In writer-director Matthew Rockefeller’s feature-film debut Settlers, a young girl living on a remote homestead finds herself and her family at the mercy of an ominous, threatening band of marauders with a charismatic, dangerous leader. If that description sounds just a little bit like John Ford’s The Searchers, Rockefeller’s film wears its Western influences proudly. Yet Settlers takes place not in the American Southwest but on Mars, where its young protagonist’s family lives in isolation. More a traditional Western than a science fiction film, Settlers—an IFC release on their independent Midnight imprint—transports the narrative tropes of the American Western to the science fiction landscapes of a planet that is hostile, barren, and foreboding. With handsome cinematography, innovative set design, and some stellar performances, Settlers leans into its story of a young girl’s loss of innocence and quest for independence.
Rockefeller makes excellent use of several simple narrative conceits. Young Remmy (Brooklyn Pierce) and her parents Reza (Jonny Lee Miller) and Ilsa (Sofia Boutella) live alone on a Martian valley outpost, their small tract and outbuildings threatened from outside. Rockefeller separates the script into three discrete chapters, each of them focused on one of the characters: first Reza, whose quick temper and quicker trigger finger defend his family but put him at risk; then Ilsa, who finds her loyalties divided between sustaining her existence and contemplating her future; and finally Jerry (Ismael Cruz Córdova), the interloper who seeks to reclaim his birthright. The narrative, though, is really all about Remmy, whose point of view delimits what viewers understand and whose development is charted through each of the three chapters. Her having witnessed the violence that impacts the others, Remmy’s is a unique character and perspective.
Shot on the Northern Cape in South Africa, Settlers’ simple exteriors make for a gorgeous, barren landscape, evocative at times of the iconography of John Ford’s Westerns. The Searchers in particular, with the familial homestead surrounded by dry, reddish sand and clay, susceptible to attack, seems like an obvious influence. The notion of the young girl held hostage and groomed for the future also echoes Ford, as does one of the film’s final shots, a lonely figure framed in the silhouette of a dark doorway against the Western expanse. The family’s domicile, a looping structure with large, panoramic windows illuminating the interiors, allows for some elegant natural lighting, and Willie Nel’s cinematography employs a largely static camera with impressively framed compositions to heighten the unease of claustrophobia.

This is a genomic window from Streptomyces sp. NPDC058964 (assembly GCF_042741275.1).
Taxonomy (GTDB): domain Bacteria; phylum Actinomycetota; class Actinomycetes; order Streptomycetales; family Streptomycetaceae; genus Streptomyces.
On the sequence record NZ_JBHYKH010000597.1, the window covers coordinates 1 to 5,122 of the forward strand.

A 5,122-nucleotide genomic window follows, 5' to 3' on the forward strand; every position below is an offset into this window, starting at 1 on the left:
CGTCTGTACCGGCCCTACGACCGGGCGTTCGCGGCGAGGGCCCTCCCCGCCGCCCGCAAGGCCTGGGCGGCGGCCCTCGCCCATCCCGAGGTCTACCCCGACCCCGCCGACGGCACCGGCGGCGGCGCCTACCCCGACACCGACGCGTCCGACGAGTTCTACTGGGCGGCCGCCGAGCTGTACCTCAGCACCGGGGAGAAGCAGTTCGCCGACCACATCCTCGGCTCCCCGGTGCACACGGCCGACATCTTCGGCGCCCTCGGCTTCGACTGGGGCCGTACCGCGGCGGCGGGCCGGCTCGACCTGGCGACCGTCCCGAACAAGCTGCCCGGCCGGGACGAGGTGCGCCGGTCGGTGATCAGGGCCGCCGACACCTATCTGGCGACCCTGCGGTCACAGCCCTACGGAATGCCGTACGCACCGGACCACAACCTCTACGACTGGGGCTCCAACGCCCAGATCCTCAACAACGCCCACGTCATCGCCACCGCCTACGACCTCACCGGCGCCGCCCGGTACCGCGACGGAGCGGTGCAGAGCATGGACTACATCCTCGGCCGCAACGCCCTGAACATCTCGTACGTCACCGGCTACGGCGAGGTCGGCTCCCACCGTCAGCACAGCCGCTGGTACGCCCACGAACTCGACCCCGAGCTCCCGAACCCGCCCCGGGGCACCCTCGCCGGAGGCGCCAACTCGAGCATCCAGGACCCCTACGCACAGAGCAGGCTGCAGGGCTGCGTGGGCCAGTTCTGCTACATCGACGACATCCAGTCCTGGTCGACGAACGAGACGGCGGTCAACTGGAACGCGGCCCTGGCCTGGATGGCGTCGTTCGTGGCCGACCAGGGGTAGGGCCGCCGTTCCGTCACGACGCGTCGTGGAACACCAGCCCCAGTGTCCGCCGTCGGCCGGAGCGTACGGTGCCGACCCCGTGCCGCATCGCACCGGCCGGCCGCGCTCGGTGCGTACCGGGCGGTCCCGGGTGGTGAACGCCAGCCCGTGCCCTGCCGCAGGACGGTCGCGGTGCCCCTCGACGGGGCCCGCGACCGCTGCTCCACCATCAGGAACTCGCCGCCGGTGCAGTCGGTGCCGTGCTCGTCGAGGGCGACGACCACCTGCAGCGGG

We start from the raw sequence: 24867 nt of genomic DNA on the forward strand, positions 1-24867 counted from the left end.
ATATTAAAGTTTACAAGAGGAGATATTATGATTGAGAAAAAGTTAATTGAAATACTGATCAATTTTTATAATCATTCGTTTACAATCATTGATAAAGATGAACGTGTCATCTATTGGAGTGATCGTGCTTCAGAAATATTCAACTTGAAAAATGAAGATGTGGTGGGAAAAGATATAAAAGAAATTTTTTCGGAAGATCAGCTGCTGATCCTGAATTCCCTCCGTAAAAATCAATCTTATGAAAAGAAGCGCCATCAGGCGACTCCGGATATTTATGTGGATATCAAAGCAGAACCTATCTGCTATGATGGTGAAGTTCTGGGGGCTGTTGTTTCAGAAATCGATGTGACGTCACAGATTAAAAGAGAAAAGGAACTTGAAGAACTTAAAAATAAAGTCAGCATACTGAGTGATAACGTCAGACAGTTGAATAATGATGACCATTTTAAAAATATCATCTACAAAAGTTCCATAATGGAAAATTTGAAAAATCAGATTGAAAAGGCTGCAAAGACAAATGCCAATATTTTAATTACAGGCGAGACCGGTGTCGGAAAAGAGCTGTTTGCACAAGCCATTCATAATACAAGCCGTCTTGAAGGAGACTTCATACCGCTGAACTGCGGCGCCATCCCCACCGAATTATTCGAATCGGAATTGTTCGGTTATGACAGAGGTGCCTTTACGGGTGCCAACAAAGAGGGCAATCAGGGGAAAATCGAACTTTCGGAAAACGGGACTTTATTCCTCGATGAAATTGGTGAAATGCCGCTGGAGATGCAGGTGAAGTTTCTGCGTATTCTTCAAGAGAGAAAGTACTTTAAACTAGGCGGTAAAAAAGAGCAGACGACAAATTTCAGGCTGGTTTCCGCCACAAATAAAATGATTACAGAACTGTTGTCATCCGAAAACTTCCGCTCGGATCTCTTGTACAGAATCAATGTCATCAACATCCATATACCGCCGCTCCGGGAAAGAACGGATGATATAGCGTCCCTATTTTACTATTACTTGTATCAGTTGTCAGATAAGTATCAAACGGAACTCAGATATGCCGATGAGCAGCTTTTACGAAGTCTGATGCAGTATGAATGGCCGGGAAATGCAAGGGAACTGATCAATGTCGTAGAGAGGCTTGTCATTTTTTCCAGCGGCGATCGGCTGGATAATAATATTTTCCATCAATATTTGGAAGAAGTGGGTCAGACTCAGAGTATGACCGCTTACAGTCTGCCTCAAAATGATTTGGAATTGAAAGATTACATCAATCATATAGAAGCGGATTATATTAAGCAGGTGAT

The cast gives it their all. Among them, Sofia Boutella (The Mummy) is enigmatic as the mother Ilsa whose alliances must evolve in order for her to survive. Jonny Lee Miller as Reza and Ismael Cruz Córdova as Jerry bring a requisite testosterone to their roles; Cruz Córdova in particular makes for a complex antagonist whose motivations are perfectly plausible even if his methods become grotesque. Brooklyn Prince, so memorable in Sean Baker’s The Florida Project, marvels as young Remmy, her face perpetually scrunched in curiosity and determination. Settlers might not earn the audience of the Coens’ True Grit remake or Tarantino’s One Upon a Time in Hollywood, but Prince may remind some of young Hailee Steinfeld or Julia Butters in their breakout roles. With half the screen time Prince gets, Nell Tiger Free as an older Remmy gamely confronts Jerry’s methodical grooming.